On the ground level, the wearable tags also have a panic button that can be pushed if the wearer is in distress, alerting all machines in range that something is wrong and work as usual must stop. The system can also be configured to indicate no-go zones on the job site to alert operators that their machine is nearing an area they should avoid, for example, because it is guaranteed that a lot of people will be in that space throughout the construction project. As an additional preventative measure, if there are physical obstacles on site, such as potholes or tree trunks, these can be programmed into the system, making sure personnel are alerted of their presence and can avoid them. 

Harnessing the data for future safety

As well as minimising immediate risk, technology transformations in construction can also help managers improve safety in the long term by collecting the data generated by the wearable tags and machine-mounted equipment. This can provide insights into the incidents that go unreported, such as near misses, thus giving planners further opportunities to elevate their safety plan and improve their site’s safety culture.



With a logging system that can record up to 70 hours of movement, capturing position, speed, headings and alarms, this data can provide a valuable snapshot into work behaviours as well as show where the largest concentration of alarms are occurring on a site, prompting procedural changes, all of which can help companies evaluate and improve safety procedures.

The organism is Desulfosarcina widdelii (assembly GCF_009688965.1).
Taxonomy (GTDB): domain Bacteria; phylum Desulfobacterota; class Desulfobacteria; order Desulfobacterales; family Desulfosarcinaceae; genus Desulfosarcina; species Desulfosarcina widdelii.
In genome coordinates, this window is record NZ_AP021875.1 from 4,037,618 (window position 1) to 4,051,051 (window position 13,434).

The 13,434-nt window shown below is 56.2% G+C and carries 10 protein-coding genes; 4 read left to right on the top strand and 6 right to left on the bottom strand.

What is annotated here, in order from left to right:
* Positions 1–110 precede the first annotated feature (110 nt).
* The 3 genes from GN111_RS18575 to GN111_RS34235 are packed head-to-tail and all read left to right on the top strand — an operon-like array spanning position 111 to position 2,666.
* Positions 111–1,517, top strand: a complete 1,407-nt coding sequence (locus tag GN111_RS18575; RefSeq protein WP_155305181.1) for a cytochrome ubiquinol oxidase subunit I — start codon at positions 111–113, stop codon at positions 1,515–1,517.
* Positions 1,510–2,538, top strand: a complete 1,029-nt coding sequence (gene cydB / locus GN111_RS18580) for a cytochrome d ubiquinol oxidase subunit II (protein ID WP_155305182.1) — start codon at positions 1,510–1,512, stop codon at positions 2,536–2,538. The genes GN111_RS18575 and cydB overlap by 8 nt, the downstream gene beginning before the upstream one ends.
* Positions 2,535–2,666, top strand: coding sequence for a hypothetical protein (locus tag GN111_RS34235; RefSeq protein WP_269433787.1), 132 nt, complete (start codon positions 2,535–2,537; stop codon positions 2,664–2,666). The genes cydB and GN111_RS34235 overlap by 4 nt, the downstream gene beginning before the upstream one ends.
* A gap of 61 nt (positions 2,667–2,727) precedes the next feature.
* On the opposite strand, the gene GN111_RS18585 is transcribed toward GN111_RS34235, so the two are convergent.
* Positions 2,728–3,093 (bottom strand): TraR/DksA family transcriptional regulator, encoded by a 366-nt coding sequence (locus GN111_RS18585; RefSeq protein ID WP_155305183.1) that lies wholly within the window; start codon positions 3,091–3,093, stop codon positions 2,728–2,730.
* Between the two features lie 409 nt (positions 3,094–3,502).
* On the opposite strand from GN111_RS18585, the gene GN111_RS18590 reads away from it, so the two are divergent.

The benefits of this data collection are not only physical but also psychological. The knowledge that this information is being gathered can change staff behaviours for the better, for example increasing the likelihood that near-miss incidents are reported as ground workers can be reassured that their reports will be backed up by the data. The next step will be incorporating the data into machine control systems and creating web-based interfaces that allow better user interaction with the data generated and collected, such as producing heat maps from incident reports to further reduce the gap between data collected and data leveraged.


Combining technology solutions for optimised results

Typically, safety systems are either sensor- or camera-based. However, more and more technology companies are combining systems and seeing significant benefits.
Cameras are commonly used on heavy-duty equipment as they offer increased visibility of a machine’s surroundings. However, they also require operators to watch the footage and the quality of their recordings is susceptible to lighting and weather conditions. On the other hand, sensor-based systems can automatically monitor and alert personnel without the need for physical involvement and can function in any lighting conditions. So, by combining technologies, detection capabilities can be greatly enhanced, offering for example an image of machine surroundings as well as accurate calculations of distance and speed of nearby objects. This is particularly useful in more dangerous situations such as deep excavations where visibility is significantly lowered. A sensor can be mounted to an excavator so that when the machine is digging, any persons in the excavation site are visible to the operator.